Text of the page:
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May 20, 2022

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Police: Washougal robbery suspect was caught red-handed

By , Columbian county government and small cities reporter
Published:

UPDATE: William T. Freeman pleaded guilty June 19, 2019, to second-degree robbery and was sentenced June 21, 2019, to two years in prison, which included a 12-month deadly weapon enhancement, court records show.


Police say a man who’s accused of robbing a Washougal convenience store Sunday morning was caught red-handed, literally.

William T. Freeman, 29, of Washougal had dyed his hair red prior to the robbery and still had dye on his fingers when he was arrested, according to an affidavit of probable cause. Freeman made a first appearance Monday in Clark County Superior Court on suspicion of first-degree robbery and third-degree theft.

Judge Suzan Clark set bail at $50,000, according to court records. He is scheduled for arraignment May 24.

Washougal police were dispatched at 10:02 a.m. to E Street Market & Deli, 1414 E St., for a report of an armed robbery.

Jin Jeoung, the store’s owner and clerk, said a man entered the store with his hand on an object hidden under a blue jumpsuit. The man then showed part of the metal object, which appeared to be a gun, and said “Gimme the money” a couple of times, the affidavit says.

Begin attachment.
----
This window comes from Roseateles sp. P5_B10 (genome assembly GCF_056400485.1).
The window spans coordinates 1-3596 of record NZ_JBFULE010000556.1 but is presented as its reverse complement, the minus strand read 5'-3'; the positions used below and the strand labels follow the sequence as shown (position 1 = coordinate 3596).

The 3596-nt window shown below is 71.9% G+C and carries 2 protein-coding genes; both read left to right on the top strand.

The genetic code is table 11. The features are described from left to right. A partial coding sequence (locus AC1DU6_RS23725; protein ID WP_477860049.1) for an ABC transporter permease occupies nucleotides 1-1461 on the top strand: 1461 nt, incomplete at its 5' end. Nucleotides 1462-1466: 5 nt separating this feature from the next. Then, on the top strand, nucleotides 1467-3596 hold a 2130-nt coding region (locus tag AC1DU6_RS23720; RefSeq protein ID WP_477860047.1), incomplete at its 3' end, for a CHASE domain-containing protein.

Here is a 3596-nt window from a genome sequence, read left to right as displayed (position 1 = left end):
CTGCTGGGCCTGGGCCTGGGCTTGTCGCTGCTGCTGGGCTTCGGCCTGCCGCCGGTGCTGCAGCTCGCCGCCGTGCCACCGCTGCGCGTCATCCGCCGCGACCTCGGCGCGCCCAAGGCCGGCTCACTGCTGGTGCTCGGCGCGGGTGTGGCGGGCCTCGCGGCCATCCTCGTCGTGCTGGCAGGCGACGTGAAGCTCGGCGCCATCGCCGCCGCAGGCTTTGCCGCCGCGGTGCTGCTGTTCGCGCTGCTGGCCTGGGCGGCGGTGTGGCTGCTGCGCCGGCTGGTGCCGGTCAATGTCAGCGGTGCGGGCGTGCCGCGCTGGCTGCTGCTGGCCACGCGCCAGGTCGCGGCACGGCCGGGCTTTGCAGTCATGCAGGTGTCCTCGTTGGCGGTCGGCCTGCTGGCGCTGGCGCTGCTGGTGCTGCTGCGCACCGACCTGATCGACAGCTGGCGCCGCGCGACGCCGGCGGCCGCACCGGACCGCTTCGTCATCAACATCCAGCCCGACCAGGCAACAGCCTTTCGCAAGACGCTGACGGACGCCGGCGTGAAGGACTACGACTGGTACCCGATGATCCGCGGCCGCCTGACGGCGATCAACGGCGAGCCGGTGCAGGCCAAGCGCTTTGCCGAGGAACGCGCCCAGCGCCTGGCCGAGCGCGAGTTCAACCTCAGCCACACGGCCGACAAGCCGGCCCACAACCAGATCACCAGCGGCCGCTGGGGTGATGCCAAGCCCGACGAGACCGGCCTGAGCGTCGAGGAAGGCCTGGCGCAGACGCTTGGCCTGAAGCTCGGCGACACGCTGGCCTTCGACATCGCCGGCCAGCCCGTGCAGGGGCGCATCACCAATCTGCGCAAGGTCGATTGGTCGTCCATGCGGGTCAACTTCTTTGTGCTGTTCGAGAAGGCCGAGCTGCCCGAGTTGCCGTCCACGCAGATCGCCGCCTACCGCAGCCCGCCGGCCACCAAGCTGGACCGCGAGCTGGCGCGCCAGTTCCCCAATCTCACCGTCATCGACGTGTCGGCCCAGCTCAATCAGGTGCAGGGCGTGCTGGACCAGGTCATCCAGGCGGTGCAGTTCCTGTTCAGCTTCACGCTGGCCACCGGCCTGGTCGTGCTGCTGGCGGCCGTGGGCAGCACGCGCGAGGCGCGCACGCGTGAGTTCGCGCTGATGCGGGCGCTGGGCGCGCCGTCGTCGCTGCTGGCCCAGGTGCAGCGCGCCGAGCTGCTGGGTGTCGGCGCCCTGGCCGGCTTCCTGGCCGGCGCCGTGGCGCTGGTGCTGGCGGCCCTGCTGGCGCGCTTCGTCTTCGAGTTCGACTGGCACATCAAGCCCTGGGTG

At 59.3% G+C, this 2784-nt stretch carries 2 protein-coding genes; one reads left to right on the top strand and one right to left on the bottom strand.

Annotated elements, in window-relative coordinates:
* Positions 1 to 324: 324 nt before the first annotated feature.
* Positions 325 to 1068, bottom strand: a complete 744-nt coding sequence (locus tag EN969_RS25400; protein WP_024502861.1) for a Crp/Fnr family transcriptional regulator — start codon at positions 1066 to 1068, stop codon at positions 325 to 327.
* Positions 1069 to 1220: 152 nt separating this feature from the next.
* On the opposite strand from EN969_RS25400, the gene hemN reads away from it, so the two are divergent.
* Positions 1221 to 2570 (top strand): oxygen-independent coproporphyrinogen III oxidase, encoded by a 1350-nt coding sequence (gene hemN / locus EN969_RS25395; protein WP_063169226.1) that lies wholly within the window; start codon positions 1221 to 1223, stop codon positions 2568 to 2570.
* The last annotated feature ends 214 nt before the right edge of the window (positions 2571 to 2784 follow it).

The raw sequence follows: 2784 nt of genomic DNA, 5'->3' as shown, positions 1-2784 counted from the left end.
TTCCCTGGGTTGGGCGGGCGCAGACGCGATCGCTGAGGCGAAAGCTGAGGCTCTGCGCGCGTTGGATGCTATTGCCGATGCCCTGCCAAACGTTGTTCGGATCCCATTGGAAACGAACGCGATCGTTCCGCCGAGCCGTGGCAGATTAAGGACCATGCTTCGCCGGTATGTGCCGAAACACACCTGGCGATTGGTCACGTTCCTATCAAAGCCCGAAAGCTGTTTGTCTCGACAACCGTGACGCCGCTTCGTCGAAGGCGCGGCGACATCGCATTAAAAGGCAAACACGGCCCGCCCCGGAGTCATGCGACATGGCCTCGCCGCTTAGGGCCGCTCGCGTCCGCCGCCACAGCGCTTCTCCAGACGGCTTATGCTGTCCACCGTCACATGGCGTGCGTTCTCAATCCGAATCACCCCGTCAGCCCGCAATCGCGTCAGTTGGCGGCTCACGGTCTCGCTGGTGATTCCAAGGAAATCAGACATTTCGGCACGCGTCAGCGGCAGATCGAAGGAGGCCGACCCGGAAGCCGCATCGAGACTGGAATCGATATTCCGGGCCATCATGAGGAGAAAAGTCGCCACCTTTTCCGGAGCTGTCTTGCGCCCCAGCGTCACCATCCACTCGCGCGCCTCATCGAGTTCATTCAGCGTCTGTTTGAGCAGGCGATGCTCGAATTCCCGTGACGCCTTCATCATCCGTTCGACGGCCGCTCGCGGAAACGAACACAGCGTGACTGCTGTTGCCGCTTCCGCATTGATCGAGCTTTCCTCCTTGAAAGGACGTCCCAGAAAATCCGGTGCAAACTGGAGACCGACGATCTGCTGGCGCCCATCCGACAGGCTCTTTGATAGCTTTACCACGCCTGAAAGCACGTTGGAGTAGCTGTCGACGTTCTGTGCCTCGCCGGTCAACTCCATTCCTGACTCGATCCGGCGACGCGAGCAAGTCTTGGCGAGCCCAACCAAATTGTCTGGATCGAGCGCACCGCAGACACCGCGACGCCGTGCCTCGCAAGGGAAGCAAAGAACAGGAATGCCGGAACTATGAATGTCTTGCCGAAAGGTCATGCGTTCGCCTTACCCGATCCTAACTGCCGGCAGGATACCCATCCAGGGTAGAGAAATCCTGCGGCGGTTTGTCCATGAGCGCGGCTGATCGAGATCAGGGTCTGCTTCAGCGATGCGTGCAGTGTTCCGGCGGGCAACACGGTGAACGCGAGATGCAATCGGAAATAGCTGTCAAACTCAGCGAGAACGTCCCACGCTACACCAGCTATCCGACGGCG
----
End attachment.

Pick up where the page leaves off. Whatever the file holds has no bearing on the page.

After taking multiple $10 bills, the robber ran northbound from the location. Jeoung and witnesses described the man as being in his 20s, standing about 6 feet tall, and having short, red hair. He wore a red bandana over his face, according to the affidavit.

Minutes later, Camas police spotted a man, identified as Freeman, who matched the robber’s description, northeast of the store. He appeared to be sweating from running, the affidavit says. Police found five $10 bills in Freeman’s left front pocket. Officers also viewed surveillance video from the store and confirmed Freeman was the robber, according to the affidavit.

Freeman initially denied being involved in the robbery but later confessed. He took police to a spot across the street from the store where he ditched a crowbar — the object that was mistaken for a firearm — a blue jumpsuit and a bandana, the affidavit says.

Columbian county government and small cities reporter

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